Democracy (Stanford Encyclopedia of Philosophy)

In some cases combinations of the above forms have

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Unformatted text preview: cases, combinations of the above forms have been tried. Single member district representation returns single representatives of geographically defined areas containing roughly equal populations to the legislature and is present most prominently in the United States and the United Kingdom. The most common form of proportional representation is party list proportional representation. In a simple form of such a scheme, a number of parties compete for election to a legislature that is not divided into geographical districts. P arties acquire seats in the legislature as a proportion of the total number of votes they receive in the voting population as a whole. Group representation occurs when the society is divided into non-geographically defined groups such as ethnic or linguistic groups or even functional groups such as workers, farmers and capitalists and returns representatives to a legislature from each of them. Many have argued in favor of single member district legislation on the grounds that it has appeared to them to lead to more stable government than other forms of representation. The thought is that proportional representation tends to fragment the citizenry into opposing homogeneous camps that rigidly adhere to their party lines and that are continually vying for control over the government. Since there are many parties and they are unwilling to compromise with each other, governments formed from coalitions of parties tend to fall apart rather quickly. The post war experience of governments in Italy appears to confirm this hypothesis. Single member district representation, in contrast, is said to enhance the stability of governments by virtue of its favoring a two party system of government. Each election cycle then determines which party is to stay in power for some length of time. Charles Beitz argues (1989, chap. 7) that single member district representation encourages moderation in party programs offered for citizens to consider. This results from the tendency of this kind of representation towards two party systems. In a two party system with majority rule, it is argued, each party must appeal to the median voter in the political spectrum. Hence, they must moderate their programs to appeal to the median voter. Furthermore, they encourage compromise among groups since they must try to appeal to a lot of other groups in order to become part of one of the two leading parties. These tendencies encourage moderation and compromise in citizens to the extent that political parties, and interest groups, hold these qualities up as necessary to functioning well in a democracy. In criticism, advocates of proportional and group representation have argued that single member district representation tends to muffle the voices and ignore the interests of minority groups in the society. Minority interests and views tend to be articulated in background negotiations and in ways that muffle their distinctiveness. Furthermore, representatives of minority interests and views often have a difficult time getting elected at all in single member district systems so it has been charged that minority plato.stanfor ies/democr acy/ 17/28 8/30/13 Democr acy ( Stanfor d Encyclopedia of Philosophy) views and interests are often systematically underrepresented. Sometimes these problems are dealt with by redrawing the boundaries of districts in a way that ensures greater minority representation. The efforts are invariably quite controversial since there is considerable disagreement about the criteria for apportionment. In proportional representation, by contrast, representatives of different groups are seated in the legislature in proportion to citizens’ choices. Minorities need not make their demands conform to the basic dichotomy of views and interests that characterize single member district systems so their views are more articulated and distinctive as well as better represented. Another criticism of single member district representation is that it encourages parties to pursue dubious electoral campaign strategies. The need to appeal to a large, diverse and somewhat amorphous sector of the population can very often be best met by using ambiguous, vague and often quite irrelevant appeals to the citizens. Thus instead of encouraging reasonable compromise the scheme tends to support tendencies towards ignorance, superficiality and fatuousness in political campaigns and in the citizenry. It encourages political leaders to take care of the real issues of politics in back rooms while they appeal to citizens by means of smoke and mirrors. Of course, those who agree in the main with the elitist type theories will see nothing wrong in this, indeed they may well champion this effect. P roportional representation requires that parties be relatively clear and up front about their proposals, so those who believe that democracy is ethically grounded in the appeal to equality tend to favor proportional representation (see Christiano 1996, chap. 6). Advoc...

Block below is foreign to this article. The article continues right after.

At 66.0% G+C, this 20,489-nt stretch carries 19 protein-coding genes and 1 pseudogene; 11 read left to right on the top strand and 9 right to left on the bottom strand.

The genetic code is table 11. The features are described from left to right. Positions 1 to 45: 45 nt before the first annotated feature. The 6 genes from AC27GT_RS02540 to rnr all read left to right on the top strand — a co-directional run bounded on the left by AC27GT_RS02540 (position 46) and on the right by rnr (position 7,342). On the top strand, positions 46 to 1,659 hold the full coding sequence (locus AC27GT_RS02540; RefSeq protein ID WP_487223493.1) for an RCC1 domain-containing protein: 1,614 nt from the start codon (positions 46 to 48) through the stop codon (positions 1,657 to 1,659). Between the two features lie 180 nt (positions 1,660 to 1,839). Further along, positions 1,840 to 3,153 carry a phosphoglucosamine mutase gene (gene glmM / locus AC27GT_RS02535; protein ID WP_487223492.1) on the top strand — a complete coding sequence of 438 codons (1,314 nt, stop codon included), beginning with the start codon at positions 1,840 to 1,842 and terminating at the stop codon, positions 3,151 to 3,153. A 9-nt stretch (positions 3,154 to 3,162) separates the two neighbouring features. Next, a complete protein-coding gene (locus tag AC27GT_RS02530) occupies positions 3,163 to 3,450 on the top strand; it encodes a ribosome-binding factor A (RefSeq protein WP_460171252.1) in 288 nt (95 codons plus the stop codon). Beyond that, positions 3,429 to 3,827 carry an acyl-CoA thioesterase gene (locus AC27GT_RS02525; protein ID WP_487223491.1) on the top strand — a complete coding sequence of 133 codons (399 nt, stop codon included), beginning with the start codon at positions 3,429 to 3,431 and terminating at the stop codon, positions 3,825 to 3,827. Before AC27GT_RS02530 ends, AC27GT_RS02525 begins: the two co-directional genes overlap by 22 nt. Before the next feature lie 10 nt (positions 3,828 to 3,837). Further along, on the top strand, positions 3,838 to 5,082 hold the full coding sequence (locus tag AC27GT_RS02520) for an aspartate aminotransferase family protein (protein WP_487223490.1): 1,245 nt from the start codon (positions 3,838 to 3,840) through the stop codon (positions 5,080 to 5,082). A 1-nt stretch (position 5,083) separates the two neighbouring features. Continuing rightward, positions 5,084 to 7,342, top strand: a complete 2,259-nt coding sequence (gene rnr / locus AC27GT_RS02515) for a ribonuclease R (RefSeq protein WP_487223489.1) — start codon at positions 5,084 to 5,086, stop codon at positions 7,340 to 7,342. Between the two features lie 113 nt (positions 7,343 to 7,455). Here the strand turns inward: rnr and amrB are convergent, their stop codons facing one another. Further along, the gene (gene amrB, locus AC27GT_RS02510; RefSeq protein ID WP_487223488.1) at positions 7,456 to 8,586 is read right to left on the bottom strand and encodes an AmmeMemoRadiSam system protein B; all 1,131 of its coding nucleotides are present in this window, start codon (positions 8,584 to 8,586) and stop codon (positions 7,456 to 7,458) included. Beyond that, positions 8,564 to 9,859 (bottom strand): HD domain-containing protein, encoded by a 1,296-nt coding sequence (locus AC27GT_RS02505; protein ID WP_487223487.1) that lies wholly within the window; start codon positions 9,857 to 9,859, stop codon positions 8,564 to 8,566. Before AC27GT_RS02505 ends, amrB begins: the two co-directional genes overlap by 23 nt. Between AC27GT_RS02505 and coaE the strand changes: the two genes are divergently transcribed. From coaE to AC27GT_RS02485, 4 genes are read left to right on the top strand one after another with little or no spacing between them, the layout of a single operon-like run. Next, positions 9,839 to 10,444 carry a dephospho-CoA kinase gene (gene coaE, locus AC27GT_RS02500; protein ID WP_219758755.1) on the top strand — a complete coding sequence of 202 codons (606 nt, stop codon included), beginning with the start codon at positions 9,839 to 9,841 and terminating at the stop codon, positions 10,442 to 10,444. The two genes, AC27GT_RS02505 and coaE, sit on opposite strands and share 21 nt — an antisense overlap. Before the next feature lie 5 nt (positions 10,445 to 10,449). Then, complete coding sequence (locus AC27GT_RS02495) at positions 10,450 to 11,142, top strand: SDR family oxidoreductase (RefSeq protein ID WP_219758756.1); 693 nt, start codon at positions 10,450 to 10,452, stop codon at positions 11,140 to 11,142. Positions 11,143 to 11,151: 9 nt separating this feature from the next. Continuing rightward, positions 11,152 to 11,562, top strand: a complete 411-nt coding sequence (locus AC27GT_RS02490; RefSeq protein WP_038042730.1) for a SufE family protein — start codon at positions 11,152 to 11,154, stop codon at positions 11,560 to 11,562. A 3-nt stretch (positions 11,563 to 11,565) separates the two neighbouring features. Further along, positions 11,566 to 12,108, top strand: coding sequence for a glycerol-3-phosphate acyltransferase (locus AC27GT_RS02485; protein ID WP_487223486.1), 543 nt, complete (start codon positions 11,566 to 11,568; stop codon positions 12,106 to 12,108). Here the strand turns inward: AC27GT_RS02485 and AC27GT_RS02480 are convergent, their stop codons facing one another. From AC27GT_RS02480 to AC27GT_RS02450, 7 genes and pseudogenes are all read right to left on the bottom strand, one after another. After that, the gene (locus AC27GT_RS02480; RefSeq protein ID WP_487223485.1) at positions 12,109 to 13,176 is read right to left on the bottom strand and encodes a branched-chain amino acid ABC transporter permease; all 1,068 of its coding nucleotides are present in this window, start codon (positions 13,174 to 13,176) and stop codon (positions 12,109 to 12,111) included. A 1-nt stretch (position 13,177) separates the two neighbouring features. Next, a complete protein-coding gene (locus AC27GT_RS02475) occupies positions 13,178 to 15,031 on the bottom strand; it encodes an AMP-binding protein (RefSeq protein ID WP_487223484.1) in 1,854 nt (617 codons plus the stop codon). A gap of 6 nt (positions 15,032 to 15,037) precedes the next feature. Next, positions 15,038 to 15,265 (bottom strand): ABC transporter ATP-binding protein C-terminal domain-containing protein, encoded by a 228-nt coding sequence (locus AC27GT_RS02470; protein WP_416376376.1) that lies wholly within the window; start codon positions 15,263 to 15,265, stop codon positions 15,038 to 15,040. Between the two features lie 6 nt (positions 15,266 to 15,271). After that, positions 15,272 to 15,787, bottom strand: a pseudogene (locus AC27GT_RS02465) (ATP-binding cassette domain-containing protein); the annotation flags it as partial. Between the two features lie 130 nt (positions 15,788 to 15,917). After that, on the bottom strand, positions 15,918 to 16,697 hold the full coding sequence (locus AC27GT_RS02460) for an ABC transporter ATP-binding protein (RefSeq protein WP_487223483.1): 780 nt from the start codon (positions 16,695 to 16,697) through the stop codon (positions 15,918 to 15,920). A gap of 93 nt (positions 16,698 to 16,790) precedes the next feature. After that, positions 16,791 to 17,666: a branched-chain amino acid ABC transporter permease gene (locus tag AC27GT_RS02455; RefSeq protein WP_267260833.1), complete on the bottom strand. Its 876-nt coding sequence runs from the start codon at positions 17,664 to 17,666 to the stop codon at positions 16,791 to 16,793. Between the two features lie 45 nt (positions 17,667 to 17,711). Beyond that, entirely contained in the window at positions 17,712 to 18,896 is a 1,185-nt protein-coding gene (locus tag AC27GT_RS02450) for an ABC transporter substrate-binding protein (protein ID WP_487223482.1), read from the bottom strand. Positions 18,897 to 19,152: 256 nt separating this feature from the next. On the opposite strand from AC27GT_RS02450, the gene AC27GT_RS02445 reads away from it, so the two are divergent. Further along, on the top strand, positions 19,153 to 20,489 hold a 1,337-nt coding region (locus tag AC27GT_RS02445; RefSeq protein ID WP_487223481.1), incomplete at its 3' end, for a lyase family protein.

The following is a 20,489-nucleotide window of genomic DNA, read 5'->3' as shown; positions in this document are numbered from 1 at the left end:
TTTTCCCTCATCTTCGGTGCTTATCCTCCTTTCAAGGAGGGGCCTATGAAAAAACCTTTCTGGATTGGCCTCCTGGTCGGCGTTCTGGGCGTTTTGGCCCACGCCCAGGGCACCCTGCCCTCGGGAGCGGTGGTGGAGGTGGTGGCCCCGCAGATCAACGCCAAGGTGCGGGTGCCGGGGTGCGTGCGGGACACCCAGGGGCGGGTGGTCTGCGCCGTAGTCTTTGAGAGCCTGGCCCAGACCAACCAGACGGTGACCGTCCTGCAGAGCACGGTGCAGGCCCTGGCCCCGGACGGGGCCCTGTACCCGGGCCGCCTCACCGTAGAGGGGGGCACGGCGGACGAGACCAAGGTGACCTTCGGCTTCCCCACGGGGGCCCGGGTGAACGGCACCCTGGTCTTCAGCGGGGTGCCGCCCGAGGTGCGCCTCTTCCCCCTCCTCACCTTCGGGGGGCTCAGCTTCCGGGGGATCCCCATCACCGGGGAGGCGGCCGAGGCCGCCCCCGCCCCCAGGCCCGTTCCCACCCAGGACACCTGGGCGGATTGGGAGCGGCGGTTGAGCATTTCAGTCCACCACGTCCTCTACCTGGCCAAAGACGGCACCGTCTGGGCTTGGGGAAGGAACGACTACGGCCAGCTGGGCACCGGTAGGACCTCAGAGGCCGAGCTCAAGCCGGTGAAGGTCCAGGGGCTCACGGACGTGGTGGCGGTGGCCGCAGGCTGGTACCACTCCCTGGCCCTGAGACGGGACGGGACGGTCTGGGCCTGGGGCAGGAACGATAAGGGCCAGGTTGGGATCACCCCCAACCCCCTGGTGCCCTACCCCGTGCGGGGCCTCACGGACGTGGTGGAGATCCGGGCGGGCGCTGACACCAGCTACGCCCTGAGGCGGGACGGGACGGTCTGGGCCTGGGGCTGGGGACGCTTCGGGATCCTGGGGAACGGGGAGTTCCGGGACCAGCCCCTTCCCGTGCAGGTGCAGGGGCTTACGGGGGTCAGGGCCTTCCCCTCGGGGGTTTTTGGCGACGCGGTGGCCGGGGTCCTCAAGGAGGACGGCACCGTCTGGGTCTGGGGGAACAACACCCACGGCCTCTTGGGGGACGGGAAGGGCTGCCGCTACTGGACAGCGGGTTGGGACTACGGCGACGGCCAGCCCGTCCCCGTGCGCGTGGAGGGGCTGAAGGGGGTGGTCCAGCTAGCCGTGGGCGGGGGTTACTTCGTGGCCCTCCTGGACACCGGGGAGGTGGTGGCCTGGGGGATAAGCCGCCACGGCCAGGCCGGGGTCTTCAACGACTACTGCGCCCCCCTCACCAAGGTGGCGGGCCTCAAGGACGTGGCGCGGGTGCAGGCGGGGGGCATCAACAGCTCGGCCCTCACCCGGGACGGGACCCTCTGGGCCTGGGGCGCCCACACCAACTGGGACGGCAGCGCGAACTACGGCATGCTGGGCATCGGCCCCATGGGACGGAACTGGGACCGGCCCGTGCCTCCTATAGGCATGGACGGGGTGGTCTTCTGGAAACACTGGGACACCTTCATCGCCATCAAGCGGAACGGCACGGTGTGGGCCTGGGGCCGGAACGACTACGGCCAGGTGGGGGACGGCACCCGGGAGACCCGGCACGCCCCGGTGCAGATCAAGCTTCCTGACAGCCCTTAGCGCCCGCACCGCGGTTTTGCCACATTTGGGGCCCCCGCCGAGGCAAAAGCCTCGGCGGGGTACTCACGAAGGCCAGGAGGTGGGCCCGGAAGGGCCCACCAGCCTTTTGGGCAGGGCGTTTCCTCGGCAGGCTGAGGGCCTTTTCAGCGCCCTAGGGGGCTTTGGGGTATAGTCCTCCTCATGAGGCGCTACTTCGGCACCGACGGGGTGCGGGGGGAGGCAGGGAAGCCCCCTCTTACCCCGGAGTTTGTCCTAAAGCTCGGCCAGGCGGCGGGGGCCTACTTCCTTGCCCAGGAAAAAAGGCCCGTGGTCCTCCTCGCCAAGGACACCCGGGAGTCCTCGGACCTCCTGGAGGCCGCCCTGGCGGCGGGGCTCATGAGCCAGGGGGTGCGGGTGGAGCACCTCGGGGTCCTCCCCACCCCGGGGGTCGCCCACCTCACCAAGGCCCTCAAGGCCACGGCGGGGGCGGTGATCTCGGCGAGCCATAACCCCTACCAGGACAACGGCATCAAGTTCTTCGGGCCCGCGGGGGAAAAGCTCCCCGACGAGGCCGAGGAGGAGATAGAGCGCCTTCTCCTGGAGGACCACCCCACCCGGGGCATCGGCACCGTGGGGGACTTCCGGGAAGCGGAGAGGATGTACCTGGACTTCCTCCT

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This document was uploaded on 01/16/2014.

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